Tuesday, April 30, 2013
Promised Land by by Gus Van Sant, 2013 (R)
with Matt Damon (Invictus, Margaret, True Grit, We Brought a Zoo, The Informant!, Herafter, Inside Job, The Adjustment Bureau), Frances McDormand, John Krasinski (It's Complicated), Rosemarie DeWitt (Margaret, Rachel Getting Married, Your Sister's Sister), Scoot McNairy (Argo), Titus Welliver (Argo), Terry Kinney, Hal Holbrook (Lincoln)
Promised Land is the new contemporary drama directed by Gus Van Sant (Good Will Hunting, Milk, Elephant). Matt Damon plays Steve Butler, an ace corporate salesman who is sent along with his partner, Sue Thomason (Frances McDormand), to close a key rural town in his company's expansion plans. With the town having been hit hard by the economic decline of recent years, the two outsiders see the local citizens as likely to accept their company's offer, for drilling rights to their properties, as much-needed relief. What seems like an easy job for the duo becomes complicated by the objection of a respected schoolteacher (Hal Holbrook) with support from a grassroots campaign led by another man (John Krasinski), as well as the interest of a local woman (Rosemarie DeWitt). Promised Land explores America at the crossroads where big business and the strength of small-town community converge.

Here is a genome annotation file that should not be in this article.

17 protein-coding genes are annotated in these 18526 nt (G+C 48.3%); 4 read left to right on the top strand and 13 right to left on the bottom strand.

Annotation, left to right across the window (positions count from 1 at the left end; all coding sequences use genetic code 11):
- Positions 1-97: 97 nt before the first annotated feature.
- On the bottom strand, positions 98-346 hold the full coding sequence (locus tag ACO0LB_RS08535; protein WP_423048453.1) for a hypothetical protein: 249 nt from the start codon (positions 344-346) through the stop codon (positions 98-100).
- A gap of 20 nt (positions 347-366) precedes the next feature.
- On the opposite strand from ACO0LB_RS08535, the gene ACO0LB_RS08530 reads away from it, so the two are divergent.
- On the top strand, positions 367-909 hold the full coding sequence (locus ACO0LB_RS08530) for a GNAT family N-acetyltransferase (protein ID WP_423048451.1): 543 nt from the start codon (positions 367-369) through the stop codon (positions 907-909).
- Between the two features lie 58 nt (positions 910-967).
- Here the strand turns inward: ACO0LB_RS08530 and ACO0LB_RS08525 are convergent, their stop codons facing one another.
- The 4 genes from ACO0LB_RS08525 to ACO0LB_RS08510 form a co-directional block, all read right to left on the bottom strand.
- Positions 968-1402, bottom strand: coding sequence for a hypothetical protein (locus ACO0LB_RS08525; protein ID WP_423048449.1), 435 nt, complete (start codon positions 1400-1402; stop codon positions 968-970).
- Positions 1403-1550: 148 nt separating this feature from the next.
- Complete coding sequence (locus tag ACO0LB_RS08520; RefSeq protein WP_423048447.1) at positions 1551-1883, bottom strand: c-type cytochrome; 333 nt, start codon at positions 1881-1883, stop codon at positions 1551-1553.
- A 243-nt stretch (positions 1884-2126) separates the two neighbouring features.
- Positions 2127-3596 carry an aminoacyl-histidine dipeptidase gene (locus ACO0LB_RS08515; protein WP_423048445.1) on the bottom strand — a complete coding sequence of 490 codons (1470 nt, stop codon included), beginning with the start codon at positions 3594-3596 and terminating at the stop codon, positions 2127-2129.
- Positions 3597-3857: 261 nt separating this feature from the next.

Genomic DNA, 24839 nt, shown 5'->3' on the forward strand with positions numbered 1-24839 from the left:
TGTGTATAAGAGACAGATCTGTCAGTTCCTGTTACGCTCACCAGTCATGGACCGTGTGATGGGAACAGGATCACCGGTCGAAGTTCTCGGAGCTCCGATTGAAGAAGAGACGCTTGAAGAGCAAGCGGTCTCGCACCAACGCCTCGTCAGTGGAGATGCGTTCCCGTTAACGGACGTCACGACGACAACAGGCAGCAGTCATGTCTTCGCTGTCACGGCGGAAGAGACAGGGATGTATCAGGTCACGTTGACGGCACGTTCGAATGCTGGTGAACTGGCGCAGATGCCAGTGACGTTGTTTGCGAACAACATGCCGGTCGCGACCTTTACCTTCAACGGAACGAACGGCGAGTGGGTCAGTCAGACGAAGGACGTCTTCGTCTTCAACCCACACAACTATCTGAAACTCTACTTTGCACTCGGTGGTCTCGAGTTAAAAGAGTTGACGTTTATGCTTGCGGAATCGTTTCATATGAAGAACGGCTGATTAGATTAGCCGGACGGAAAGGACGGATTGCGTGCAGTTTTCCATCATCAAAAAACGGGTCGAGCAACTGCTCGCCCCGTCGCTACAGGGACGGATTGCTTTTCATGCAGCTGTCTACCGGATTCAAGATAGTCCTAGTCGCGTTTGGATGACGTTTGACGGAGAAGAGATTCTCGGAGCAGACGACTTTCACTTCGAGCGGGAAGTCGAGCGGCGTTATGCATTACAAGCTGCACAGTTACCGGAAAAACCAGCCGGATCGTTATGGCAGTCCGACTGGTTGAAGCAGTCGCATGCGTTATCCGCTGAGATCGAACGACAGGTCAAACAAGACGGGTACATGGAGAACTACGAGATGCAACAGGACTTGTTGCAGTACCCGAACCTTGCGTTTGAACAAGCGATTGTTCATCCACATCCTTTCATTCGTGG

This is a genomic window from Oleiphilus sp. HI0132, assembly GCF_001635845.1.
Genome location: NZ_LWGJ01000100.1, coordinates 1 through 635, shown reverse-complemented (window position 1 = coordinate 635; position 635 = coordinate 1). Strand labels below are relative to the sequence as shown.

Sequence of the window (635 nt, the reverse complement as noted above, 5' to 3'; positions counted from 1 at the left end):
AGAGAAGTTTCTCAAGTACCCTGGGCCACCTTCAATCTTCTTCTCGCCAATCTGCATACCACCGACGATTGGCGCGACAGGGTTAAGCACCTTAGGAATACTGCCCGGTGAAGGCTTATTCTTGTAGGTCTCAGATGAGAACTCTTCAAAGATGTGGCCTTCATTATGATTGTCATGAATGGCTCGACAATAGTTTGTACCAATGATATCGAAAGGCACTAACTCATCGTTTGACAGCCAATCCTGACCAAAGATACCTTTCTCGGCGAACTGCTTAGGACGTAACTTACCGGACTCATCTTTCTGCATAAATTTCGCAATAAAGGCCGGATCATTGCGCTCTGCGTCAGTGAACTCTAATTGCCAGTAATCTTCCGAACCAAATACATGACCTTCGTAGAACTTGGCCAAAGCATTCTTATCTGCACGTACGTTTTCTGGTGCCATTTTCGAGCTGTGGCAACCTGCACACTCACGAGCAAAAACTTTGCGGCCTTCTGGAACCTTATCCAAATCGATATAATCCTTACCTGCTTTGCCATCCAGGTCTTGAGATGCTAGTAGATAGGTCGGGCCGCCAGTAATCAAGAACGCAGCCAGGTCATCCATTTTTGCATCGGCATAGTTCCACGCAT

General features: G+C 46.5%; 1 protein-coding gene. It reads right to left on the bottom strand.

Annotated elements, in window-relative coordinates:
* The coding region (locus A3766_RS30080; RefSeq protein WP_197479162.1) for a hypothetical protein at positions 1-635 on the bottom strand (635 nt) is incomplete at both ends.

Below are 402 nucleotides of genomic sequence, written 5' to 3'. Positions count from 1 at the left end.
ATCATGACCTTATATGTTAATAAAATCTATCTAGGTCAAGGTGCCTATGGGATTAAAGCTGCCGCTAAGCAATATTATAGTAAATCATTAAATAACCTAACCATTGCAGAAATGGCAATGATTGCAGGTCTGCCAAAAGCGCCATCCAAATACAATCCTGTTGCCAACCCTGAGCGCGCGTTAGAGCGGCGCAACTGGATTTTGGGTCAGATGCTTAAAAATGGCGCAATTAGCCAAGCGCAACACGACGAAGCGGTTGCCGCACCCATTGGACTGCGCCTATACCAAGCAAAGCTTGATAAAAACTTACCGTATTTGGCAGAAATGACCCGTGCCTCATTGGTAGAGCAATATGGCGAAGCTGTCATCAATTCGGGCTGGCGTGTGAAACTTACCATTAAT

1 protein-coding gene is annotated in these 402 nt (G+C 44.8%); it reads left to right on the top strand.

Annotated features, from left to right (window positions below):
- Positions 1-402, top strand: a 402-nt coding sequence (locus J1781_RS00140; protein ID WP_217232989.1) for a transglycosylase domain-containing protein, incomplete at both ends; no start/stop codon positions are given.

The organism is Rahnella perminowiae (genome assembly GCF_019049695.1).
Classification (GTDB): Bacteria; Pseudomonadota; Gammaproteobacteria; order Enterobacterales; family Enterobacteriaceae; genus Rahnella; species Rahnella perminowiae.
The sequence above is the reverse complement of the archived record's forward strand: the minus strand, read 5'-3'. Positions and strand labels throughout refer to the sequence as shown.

Interesting points to an interesting movie. While the world becomes barely aware of the effects of Fracking, and I am not talking about Battlestar Galactica now, this movie questions the environmental solutions proposed by a government that has to face the high level of pollution it allows in its territory, the power of the gas company over a declining agricultural industry. It is Giant a century later, it is a fascinating journey through the eyes of a few people from about perhaps five different view-points. What is interesting is the idea that people can change, and so people just don't, because their bigger picture is the one of survival, to the next day, while it might not be as relevant as the next generation's survival. The reason I really liked the movie is that it was personal, it felt, through the amazing performance of the actors, that you were right there with them, taking the time to understand them, the different perspectives, allowing you to get involve and make up your own mind in the end, as if you were part of the town and left to decide what best. Definitely, it didn't give a good face to the gas company, and reminded me of the last movie I saw with Matt Damon, Inside Job...